In a mishnah two days ago, we learned that if one doesn’t specify how long a period of naziriteship will last, it lasts for 30 days. A mishnah on today’s daf puts a sharper point on this ruling:
If one said: “I am hereby a nazirite for one long term,” or: “I am hereby a nazirite for one short term,” or even: “I am hereby a nazirite from now until the end of the world,” he is a nazirite for 30 days.
As we saw back on Nazir 5, the 30-day standard can be derived by means of gematria, looking at the numerical value of Hebrew letters to bring out additional meaning from the words. The biblical verse about the nazir in Numbers 6:5 uses the word yehiyeh (will be), which has a numerical value of 30. From there, the rabbis derive that the default period of naziriteship is 30 days.
The first two clauses of today’s mishnah seem consistent with this principle — someone who merely states they will become a nazir for a period of time, whether long or short, defaults to 30 days. But the third clause is puzzling: Seemingly, the vower is promising to be a nazir forever (which, as we saw on Nazir 5, is something that one would be allowed to do). Why then is the period of naziriteship only 30 days long?
In seeking to explain this matter, the Gemara brings a profound insight about how the passage of time feels.
Didn’t he say: From now until the end of the world? This is what he is saying: It is as if this matter (of naziriteship) were as lengthy for me from now until the end of the world.
Going through a challenging period of time can, in fact, feel like it’s taking forever, even though the days on the calendar don’t show it. By reaffirming the earlier ruling that an unspecified period of naziriteship is standardized to 30 days, the Gemara creates a boundary line for the nazir, no matter how interminable the period of time feels.
Considering another period of time in Jewish tradition that also lasts for 30 days sheds light on this phenomenon. The month-long period of intense mourning for a close relative is called sheloshim – the Hebrew word for 30. Biblical examples of sheloshim are found in Numbers 20:29 (the death of Aaron), Deuteronomy 34:8 (the death of Moses) and Deuteronomy 21:10-13 (the mourning period a non-Jewish female captive is permitted to bewail her parents before being brought into an Israelite household). Like sheloshim, naziriteship also involves self-affliction — one commonality includes refraining from shaving or cutting one’s hair.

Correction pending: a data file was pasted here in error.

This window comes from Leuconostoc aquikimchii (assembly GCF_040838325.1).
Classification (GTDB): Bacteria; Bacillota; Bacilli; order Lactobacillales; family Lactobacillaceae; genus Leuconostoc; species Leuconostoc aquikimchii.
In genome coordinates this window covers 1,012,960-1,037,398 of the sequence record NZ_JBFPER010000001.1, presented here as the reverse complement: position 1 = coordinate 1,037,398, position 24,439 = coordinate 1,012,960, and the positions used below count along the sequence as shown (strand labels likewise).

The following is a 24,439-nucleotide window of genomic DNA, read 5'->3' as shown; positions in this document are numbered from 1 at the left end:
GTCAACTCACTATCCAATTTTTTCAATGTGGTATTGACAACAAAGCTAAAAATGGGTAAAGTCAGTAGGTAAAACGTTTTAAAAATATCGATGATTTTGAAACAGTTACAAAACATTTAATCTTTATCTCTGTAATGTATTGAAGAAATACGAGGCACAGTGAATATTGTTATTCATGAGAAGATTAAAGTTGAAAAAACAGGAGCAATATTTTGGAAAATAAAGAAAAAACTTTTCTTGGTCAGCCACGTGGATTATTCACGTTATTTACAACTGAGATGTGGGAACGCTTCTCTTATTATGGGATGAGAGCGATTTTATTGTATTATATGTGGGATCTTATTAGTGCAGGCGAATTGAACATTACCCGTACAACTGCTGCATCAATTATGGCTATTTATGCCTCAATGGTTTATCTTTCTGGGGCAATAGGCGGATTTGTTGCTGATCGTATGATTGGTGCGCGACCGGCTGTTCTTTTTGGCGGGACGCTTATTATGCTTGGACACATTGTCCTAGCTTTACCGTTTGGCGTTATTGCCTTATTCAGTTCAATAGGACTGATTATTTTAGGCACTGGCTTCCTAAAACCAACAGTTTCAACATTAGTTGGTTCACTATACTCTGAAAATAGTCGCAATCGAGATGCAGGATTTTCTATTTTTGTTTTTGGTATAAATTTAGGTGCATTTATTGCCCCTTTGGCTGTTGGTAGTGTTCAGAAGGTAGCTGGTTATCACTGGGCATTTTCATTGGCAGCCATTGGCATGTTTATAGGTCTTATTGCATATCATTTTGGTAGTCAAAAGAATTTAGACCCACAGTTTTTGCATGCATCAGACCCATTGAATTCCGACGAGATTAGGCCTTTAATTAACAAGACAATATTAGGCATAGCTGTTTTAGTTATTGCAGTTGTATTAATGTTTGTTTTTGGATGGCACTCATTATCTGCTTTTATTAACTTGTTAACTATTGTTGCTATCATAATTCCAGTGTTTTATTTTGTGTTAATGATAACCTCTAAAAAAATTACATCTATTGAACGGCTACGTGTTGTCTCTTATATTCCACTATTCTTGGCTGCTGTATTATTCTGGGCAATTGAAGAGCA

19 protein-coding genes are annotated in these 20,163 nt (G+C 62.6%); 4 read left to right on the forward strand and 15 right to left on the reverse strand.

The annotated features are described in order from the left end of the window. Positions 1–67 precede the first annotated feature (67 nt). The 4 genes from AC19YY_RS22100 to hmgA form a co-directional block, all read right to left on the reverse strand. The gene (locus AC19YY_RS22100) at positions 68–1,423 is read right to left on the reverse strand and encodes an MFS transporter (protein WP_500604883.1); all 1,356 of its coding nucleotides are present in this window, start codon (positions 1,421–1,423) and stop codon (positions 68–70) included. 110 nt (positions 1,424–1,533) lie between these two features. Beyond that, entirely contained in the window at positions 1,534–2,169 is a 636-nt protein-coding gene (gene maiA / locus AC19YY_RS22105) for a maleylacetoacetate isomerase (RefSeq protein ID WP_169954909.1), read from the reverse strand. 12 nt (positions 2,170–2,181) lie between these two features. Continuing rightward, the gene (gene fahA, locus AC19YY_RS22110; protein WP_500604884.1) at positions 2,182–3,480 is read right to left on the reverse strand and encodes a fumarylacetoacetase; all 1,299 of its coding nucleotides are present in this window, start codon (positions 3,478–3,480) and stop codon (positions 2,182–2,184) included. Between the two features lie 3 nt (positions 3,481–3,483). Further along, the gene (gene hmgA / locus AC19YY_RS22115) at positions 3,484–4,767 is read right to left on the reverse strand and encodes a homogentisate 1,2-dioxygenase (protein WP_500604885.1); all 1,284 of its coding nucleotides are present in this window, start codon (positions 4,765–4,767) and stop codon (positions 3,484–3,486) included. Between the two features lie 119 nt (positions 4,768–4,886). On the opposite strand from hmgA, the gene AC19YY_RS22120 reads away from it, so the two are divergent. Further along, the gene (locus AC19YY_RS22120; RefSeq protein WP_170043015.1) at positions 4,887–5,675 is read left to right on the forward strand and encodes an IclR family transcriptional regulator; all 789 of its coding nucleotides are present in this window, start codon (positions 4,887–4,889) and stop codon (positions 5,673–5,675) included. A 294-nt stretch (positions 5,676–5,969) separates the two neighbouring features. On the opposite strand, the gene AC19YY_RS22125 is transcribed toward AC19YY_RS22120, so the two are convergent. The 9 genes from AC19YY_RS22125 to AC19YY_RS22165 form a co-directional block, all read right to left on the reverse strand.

Both sheloshim and the period of naziriteship may feel like they are taking forever, and yet the rabbis cap both at 30 days. But what about the person who intends to only take on nazirite strictures for just a short time? For that person too, the rabbis stipulate 30 days as the default. Naziriteship — like other vows — is not to be taken on lightly. It’s a journey – sometimes, literally. Consider this teaching from tomorrow’s daf quoted on today’s page:
If one says: I am hereby a nazirite from here until such and such a place, one estimates how many days (it takes to walk) from here until such and such a place. If less than 30 days, he is a nazirite for 30 days.
In this case, the nazir stipulates that they want the period of their vow to be less than a month, using the example of an actual trip that takes fewer than 30 days. Too bad, says the Gemara — one month is still the minimum. When it comes to the nazirite vow, the long and short of it is that unless specified explicitly, it’s a 30-day process — no matter how slowly time feels like it’s going by.
Read all of Nazir 7 on Sefaria.